When before he would keep bringing up the subject of getting a new car to Nhila, since moving to his own home, Gerald's concerns have become the next area in the house to improve, or how to pay the bills.
"Mas magaling na ako ngayon. Mas marunong na ako ngayon kaysa noon. Kasi noon akala ko naglalaro lang ako. Pag may pera, sige! Wow! Pero ngayon, siyempre iniisip ko 'yong future, ten years, fifteen years from now.
"Kasi minsan [kapag] naii-stress ako sa taping, nagugulat 'yong mga tao dahil may notebook ako tapos 'yong mga payments, iniisip ko, 'Paano ko babayaran ito?' Hindi ko alam kung paano. So, nagkaroon ako ng notebook. Natuto ako mag-budget kung kailan 'yong mga payments."
"Last year," reports Nhila, "sunod-sunod mga endorsements niya so nabayaran niya nang buo itong bahay. Actually sinasabi niya seven million pero it's more than seven, kasi pag ika-calculate ko talaga mga inilalabas niyang pera, hindi ito seven."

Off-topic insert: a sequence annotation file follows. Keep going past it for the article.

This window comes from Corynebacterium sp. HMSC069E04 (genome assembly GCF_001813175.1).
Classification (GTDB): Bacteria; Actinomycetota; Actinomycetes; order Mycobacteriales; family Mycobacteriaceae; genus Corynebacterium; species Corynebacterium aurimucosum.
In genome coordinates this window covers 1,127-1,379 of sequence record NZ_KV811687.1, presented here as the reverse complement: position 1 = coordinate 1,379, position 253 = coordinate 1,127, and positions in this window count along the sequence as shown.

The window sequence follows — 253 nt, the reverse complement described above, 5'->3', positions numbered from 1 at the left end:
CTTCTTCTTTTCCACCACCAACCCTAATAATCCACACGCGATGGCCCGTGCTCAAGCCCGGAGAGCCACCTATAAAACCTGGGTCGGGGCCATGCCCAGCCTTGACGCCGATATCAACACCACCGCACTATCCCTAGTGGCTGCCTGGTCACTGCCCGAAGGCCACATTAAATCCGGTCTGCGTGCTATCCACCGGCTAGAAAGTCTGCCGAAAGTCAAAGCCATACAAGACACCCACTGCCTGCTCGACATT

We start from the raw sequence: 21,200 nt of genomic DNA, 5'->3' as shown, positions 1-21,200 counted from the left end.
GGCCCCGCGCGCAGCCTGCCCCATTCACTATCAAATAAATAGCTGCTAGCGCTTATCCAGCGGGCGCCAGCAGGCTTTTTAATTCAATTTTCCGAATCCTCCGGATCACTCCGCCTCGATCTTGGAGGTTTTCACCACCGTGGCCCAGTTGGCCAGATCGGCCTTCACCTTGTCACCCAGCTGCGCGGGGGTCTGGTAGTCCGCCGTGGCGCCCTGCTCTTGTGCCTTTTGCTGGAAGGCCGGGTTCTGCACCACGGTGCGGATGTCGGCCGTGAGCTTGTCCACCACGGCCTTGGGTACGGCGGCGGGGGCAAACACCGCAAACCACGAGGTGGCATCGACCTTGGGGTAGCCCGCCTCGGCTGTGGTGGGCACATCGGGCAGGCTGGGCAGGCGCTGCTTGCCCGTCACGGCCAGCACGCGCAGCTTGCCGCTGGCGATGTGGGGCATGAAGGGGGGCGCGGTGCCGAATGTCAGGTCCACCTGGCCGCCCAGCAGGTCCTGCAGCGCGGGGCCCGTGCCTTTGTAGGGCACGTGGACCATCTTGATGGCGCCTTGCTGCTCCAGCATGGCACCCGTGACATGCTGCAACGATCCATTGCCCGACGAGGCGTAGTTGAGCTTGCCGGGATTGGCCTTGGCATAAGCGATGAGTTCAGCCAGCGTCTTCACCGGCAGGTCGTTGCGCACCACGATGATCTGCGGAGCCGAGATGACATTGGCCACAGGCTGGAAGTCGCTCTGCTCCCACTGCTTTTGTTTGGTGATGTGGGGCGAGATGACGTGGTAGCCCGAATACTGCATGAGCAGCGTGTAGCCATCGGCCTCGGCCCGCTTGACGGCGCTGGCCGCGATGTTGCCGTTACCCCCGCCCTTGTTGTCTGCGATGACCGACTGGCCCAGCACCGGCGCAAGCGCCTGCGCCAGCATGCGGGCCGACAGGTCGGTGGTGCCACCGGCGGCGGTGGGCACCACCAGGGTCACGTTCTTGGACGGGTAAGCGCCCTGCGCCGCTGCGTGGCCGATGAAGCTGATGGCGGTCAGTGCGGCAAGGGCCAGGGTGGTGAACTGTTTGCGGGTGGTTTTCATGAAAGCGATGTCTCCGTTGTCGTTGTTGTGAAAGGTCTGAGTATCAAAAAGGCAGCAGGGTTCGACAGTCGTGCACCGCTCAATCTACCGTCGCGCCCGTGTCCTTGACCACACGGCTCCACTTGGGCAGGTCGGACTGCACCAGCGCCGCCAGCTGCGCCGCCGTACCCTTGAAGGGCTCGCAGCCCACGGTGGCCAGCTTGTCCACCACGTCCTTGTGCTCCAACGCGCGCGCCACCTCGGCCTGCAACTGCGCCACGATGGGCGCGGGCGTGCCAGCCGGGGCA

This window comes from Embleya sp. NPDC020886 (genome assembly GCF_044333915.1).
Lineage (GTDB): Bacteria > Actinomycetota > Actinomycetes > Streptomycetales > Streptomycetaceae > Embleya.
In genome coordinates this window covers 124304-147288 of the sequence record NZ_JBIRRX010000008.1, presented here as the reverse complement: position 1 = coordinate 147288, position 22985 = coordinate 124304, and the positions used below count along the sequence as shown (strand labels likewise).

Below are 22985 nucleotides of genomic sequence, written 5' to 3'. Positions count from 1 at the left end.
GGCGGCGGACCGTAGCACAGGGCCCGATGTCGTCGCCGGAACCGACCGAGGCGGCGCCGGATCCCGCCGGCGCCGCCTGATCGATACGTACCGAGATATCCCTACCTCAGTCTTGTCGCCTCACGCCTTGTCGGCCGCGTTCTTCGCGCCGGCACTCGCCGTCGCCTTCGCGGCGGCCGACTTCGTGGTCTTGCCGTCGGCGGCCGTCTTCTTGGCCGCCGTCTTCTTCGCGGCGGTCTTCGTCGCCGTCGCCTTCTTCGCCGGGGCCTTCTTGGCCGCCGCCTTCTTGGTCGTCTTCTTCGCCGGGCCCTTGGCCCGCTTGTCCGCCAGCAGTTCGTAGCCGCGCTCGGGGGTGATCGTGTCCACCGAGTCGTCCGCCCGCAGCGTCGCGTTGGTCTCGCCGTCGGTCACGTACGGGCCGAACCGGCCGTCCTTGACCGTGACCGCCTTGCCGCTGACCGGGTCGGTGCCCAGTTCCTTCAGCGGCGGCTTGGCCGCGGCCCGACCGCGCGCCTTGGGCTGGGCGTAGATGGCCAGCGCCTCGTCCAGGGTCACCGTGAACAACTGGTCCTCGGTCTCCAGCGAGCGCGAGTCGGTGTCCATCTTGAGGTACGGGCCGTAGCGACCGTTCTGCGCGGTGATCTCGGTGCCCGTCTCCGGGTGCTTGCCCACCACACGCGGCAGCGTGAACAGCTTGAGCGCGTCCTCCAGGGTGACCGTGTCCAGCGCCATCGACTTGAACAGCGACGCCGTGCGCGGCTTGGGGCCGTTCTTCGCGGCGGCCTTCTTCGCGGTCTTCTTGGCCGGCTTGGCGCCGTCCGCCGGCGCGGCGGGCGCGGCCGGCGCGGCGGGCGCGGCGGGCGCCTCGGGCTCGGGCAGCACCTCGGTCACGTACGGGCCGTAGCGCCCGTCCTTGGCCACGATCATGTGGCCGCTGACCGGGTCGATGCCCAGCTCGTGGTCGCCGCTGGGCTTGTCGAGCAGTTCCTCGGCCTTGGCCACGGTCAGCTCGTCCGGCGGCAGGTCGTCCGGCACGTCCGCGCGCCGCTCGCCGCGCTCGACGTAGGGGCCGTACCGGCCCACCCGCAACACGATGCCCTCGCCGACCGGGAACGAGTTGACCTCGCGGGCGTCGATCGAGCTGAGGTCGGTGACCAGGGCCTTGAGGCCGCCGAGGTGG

At Star Magic, the talent management and development arm of ABS-CBN, its head Johnny Manahan—also known as Mr. M—has enforced a forced savings account to its stars, in which a bulk of what they earn automatically goes to an account wherein they need to ask for the signature of Manahan or their guardian so they could withdraw money from there.
"Si Mr M, he's very concerned sa kinikita ng mga bata," says Nhila, "Ayaw niya mangyari 'yong mga nangyari sa ibang artista na kasikatan nila, tapos no'ng nalaos walang na-invest."
Manahan has little to worry about Gerald these days. Apart from the house in Quezon City, Gerald is nearly done with paying for the expansion of his mother's house in General Santos.
"Kasi no'ng bata ako pangarap ko talaga magkaro'n ng malaking bahay 'yong nanay ko. Kasi bata pa lang ako 'yon na 'yung pinag-uusapan namin. So ngayon malaki na 'yong bahay niya sa Gensan, malaking-malaki na 'yong bahay niya sa Gensan.